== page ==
Fig 1. Optical Mouse for positional feedback
The ability to know where we are is vital skill we often use in decision making and often taken for granted. When dealing with robots this capability can be a complex expensive task but at the same time a powerful and sometimes essential capability.
Some of techniques that could be applied are
Dead Reckoning Using Incremental Optical Encoders at the wheel
This has been the most common method for estimating the position of the robot. This method relies on the feedback from the optical incremental encoder attached to the wheels as shown in Fig 1. The arrangement consists of two pairs of photo emitter and detector which are placed in such a way that the pulse train generated by the detector when the motor or the wheels rotate is 90 degree phase shifted to each other as shown in Fig 3. By counting the pulse train the robot can estimate how far it has moved from the reference position. The quadruple encoding also gives information about the direction of rotation.
One of the major problem associated with this type of feedback is the systems tolerance against slipping between the wheels and the floor when the robot is cruising at very high speeds. Due to this slippage the wheel rotates while the robot does not actually move that distance. This results in a false position information.
Radio Beacons and GPS
Navigating using active beacons has been with us for centuries. Using the stars for navigation is one of the oldest example of global referenced navigation; technology has brought forward many other systems, such as light houses and more recently radio navigation systems.
The two important technologies that are employed today are
The simple idea of the beacon system is to provide the user with position information relative to that of the beacon system, if this point is known as global location then the position of the user with respect to this global location can be found.
Major disadvantage of beacon systems is there unsuitability for indoor use due to a combination of attenuation of signals due to obstacles, and the multipath fading introduced due to multiple reflection of RF by walls and other surfaces.
When I built ADAM-1 the most important problem that I faced was estimating the position of my robot. The cheap dc motor that I used has no optical encoder attached to it neither the gear system that I got from a Tamiya toy allowed any possibility of attaching an optical encoder to it.
Though I have been using Optical mouse even before I started building ADAM-1 the idea of using optical mouse for determining the position never struck me. But when I was faced with the same problem in ADAM-2 I got the idea of using optical mouse.
Using optical mouse for position detection has several advantages. First the sensor detects the actual distance the robot has moved in 2-dimension hence even if the robot wheel slips at high speeds the robot was still able to accurately determine its position. Second since no mechanical parts are involved they are very reliable.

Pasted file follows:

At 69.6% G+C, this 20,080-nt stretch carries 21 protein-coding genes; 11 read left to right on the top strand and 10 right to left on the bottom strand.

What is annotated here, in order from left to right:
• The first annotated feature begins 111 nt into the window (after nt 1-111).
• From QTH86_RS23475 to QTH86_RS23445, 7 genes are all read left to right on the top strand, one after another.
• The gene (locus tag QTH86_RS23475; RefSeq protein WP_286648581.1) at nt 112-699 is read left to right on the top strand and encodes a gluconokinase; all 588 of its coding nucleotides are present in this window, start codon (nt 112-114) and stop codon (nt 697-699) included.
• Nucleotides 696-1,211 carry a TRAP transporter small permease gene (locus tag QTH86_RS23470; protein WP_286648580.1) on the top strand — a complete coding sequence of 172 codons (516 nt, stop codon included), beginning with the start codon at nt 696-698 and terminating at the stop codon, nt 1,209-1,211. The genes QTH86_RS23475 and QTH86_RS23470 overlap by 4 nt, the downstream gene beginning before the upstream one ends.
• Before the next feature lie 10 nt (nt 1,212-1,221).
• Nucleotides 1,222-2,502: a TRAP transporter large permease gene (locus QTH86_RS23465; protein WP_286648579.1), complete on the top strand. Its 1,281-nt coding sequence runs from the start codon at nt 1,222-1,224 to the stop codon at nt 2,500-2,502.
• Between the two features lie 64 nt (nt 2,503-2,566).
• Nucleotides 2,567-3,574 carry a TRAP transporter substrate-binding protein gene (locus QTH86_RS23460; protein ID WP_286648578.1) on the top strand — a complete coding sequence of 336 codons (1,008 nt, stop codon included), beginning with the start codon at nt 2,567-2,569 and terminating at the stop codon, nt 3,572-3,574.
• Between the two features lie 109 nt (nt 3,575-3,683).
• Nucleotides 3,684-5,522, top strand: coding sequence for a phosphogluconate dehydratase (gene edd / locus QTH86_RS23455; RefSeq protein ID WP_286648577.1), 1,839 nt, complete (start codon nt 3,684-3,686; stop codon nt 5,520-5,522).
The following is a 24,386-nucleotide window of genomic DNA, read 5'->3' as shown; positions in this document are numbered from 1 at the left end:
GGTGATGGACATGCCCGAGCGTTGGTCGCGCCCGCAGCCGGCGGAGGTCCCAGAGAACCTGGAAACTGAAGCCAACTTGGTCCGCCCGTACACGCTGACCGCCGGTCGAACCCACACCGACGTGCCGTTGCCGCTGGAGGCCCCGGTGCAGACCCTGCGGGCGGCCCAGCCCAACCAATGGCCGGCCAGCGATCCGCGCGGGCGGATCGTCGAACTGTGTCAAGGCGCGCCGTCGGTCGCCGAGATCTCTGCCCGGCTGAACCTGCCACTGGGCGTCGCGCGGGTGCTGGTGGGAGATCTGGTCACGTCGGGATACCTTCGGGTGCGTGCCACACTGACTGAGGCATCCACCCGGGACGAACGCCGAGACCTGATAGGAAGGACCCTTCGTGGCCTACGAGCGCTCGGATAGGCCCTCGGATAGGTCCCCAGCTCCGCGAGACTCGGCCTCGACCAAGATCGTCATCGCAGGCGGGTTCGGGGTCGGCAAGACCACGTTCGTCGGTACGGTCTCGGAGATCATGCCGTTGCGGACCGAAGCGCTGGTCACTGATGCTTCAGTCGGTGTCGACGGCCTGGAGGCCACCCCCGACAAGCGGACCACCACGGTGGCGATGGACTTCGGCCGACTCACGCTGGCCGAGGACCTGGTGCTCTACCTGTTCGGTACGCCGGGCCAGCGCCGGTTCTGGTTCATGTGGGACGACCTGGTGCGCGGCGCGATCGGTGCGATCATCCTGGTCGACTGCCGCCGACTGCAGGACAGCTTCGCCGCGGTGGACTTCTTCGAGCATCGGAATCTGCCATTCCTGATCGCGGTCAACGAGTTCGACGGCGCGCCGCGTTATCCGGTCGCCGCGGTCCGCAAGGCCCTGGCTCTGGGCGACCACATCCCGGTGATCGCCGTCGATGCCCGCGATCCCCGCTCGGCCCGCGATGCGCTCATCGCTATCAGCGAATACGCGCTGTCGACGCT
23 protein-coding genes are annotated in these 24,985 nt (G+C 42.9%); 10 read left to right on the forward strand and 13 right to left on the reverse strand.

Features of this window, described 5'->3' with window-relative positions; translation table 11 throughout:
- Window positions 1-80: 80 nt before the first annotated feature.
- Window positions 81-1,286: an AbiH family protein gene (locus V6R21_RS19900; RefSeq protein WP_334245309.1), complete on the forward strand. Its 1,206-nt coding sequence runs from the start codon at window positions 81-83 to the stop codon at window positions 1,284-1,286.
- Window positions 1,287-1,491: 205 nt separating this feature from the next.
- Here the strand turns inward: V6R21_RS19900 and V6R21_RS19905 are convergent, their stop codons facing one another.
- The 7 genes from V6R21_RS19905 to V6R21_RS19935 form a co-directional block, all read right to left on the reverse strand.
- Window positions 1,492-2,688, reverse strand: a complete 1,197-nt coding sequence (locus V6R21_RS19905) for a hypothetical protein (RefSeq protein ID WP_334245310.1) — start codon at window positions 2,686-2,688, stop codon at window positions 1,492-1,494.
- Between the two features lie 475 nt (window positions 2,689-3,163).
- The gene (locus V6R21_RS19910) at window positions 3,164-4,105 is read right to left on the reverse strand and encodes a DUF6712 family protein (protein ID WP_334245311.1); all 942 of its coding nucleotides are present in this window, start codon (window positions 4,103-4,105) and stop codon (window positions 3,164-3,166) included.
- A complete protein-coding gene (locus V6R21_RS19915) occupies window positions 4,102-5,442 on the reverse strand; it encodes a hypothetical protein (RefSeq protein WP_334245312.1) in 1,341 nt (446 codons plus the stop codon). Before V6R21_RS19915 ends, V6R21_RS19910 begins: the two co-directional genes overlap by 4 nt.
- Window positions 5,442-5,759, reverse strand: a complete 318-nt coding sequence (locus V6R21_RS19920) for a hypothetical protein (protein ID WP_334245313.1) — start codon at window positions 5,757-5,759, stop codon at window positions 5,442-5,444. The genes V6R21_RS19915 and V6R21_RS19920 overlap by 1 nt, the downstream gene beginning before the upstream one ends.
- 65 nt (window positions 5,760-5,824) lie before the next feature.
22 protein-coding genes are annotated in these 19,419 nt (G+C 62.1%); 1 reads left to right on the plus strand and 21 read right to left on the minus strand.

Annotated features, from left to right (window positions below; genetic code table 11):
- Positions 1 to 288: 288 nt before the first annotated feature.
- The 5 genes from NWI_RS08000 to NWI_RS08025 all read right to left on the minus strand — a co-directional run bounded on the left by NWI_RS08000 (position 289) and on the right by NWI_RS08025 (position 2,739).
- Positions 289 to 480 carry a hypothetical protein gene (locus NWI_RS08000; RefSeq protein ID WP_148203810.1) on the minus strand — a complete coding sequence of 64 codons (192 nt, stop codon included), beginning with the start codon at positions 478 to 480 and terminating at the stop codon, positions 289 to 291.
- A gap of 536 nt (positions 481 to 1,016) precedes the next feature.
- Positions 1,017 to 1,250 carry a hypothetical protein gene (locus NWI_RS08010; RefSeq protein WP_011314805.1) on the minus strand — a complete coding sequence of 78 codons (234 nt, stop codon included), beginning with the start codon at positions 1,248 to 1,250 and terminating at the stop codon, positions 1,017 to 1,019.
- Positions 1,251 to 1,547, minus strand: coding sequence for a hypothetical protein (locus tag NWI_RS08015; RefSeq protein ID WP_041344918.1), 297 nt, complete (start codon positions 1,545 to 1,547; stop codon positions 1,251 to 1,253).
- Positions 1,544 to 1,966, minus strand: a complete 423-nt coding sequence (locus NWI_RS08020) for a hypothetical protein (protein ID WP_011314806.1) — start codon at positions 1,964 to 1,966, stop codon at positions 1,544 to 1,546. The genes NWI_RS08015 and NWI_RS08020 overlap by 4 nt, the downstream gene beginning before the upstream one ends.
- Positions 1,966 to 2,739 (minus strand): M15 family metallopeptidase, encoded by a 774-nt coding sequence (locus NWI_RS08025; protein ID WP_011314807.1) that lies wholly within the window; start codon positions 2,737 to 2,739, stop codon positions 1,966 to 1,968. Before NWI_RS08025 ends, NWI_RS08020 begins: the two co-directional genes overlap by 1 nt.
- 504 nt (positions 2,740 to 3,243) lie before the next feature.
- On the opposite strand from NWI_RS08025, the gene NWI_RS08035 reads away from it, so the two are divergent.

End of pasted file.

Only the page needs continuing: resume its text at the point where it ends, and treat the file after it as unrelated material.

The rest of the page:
Theory of Operation
Optical mouse uses a tiny camera to take approximately 1,500 pictures every second. The pictures are taken by bouncing light from a small, red light emitting diode (LED) off the surface under the mouse, onto a Complimentary Metal Oxide Semiconductor (CMOS) camera. The CMOS camera sends each image to a Digital Signal Processor (DSP) for analysis. The DSP, operating at 18 MIPS, is able to detect the changing pattern in the images between movements. Based on these patterns, the DSP determines how far the mouse has moved and sends the corresponding coordinates to the external microcontroller.
Agilent technologies makes this optical sensor modules called HDNS-2000. HDNS-2000 consists of an Image Acquisition System (IAS), Digital Signal Processor, two channel quadrature output and 2 wire serial port.
The optical mouse modules that I used were taken from the IBM optical mouse that I bought from Wall Mart for 29$. I removed the plastic outter casing and also removed the strip wire attachment to the mouse buttons. The figure 5 shows the HDNS-2000 chip from Agilent in the IBM Optical mouse PCB.
Table 1. Pin Description for HDNS-2000
The PCB also contains the MC68HC908JB8 HCMOS Microcontroller Unit from Motorola. Fig 8 gives a more closer view of the Motorola microcontroller while fig 9. gives the pin out of this chip. Though HDNS-2000 has the capability to provide a PS/2 interface the Motorola microcontroller helps to provide a dual interface (PS/2 or USB). At power up, the firmware in the Motorola microcontroller tests the CLK (green wire) and Data (white wire) for a non-zero value for 50 ms if the condition is satisfied then the firmware identifies the input as PS/2 else it identifies as USB. Since my 8051 microcontroller did not have the capability to provide an USB interface I went for PS/2. The source code for reading the coordinates from an optical mouse can be found here.
Fig 4. Quadruple Encoding
Fig 5. Optical Mouse (Top View)
Fig 6. HDNS-2000 Optical Sensor Module
Fig 7. HDNS-2000 Pin Layout
Fig 8. CMOS Camera
Fig 9. Motorola Chip MC68HC908JB8 to control HDNS-2000
Fig 10. Pin Layout of MC68HC908JB8
Wednesday, 4 February 2009
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